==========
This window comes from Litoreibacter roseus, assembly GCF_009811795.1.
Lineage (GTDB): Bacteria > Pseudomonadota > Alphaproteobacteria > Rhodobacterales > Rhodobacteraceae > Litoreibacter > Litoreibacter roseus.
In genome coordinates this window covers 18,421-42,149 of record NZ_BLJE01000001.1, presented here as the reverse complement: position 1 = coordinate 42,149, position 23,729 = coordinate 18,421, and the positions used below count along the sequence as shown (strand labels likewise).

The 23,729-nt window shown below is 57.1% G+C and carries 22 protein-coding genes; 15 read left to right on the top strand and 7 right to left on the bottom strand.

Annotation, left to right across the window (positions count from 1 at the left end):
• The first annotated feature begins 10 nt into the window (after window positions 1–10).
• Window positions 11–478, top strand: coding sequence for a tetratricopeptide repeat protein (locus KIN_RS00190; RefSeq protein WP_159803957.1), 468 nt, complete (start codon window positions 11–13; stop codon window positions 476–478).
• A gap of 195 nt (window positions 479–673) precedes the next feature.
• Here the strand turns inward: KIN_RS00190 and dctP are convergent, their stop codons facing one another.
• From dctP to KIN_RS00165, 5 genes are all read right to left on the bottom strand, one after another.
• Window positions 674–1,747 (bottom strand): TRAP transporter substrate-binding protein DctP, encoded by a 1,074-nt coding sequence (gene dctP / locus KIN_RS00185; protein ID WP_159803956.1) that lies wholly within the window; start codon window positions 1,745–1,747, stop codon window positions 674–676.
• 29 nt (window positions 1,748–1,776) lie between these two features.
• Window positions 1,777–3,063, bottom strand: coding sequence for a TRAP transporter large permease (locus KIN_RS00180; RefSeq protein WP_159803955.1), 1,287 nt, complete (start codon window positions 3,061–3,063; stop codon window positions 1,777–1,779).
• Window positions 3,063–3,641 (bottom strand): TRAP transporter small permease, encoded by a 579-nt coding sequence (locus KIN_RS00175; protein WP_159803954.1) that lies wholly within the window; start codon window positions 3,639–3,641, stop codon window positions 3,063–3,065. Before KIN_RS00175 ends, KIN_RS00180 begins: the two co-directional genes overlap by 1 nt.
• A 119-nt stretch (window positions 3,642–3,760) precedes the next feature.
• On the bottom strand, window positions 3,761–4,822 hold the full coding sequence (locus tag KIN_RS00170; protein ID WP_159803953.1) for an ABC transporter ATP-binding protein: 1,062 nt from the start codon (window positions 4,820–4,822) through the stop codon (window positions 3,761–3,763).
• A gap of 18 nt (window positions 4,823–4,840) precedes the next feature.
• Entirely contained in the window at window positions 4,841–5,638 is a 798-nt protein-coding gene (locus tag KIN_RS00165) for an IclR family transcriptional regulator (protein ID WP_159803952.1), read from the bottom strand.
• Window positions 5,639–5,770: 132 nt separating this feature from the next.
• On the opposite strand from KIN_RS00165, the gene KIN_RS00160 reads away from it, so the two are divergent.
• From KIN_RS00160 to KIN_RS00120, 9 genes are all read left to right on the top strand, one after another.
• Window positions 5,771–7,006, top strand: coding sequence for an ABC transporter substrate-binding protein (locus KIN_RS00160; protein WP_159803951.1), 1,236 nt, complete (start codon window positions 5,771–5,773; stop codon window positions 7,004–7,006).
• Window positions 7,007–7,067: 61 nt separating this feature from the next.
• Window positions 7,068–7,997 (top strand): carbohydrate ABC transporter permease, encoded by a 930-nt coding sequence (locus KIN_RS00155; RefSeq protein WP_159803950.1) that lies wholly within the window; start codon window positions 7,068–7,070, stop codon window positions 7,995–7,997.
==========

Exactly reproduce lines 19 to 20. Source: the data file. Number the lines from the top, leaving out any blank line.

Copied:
• Window positions 5,639–5,770: 132 nt separating this feature from the next.
• On the opposite strand from KIN_RS00165, the gene KIN_RS00160 reads away from it, so the two are divergent.